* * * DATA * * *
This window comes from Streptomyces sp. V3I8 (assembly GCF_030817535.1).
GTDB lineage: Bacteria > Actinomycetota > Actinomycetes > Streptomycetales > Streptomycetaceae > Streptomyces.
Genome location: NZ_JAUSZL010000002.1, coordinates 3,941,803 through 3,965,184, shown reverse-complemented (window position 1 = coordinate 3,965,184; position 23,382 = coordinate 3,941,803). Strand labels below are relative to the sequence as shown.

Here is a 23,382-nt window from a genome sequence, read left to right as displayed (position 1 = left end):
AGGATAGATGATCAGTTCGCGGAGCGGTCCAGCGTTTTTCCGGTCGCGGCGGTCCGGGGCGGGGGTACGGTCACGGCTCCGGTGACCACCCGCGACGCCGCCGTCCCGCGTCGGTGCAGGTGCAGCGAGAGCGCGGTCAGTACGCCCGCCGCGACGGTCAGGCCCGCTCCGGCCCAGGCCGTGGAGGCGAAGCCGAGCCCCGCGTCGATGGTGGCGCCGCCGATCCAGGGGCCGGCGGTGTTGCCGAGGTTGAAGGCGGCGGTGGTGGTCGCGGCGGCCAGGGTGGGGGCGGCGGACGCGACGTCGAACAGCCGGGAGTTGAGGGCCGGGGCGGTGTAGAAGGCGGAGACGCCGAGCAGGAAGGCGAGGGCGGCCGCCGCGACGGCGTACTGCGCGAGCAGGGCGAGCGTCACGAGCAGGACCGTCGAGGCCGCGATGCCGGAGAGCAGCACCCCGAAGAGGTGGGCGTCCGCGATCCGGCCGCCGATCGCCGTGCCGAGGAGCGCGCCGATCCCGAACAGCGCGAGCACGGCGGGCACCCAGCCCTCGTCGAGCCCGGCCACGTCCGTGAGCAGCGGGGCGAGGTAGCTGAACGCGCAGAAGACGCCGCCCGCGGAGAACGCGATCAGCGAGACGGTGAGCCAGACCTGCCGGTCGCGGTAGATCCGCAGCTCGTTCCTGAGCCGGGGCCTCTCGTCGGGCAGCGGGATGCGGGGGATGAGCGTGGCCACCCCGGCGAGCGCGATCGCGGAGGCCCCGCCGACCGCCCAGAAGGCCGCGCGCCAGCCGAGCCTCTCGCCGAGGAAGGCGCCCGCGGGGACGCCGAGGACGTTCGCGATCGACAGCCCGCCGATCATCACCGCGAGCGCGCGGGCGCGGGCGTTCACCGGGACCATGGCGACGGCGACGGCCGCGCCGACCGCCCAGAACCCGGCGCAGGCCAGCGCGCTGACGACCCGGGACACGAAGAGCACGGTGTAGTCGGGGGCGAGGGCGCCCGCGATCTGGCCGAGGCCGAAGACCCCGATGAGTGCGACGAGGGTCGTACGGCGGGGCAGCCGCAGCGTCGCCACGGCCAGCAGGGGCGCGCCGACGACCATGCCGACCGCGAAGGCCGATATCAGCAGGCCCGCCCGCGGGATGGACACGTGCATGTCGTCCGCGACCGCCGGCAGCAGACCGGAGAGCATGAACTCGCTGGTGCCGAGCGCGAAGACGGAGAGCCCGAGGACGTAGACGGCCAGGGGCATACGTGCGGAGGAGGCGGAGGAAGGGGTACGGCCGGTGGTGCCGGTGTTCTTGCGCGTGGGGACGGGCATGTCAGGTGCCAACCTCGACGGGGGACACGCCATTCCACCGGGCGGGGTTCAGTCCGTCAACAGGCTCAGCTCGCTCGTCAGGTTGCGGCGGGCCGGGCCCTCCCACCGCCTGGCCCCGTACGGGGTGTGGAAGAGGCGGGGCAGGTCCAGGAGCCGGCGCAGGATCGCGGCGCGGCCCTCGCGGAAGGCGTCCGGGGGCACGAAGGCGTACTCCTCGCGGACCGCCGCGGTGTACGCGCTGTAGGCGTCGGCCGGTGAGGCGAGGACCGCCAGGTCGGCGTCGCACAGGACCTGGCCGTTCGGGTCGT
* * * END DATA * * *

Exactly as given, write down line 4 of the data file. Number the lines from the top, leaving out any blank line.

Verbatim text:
Here is a 23,382-nt window from a genome sequence, read left to right as displayed (position 1 = left end):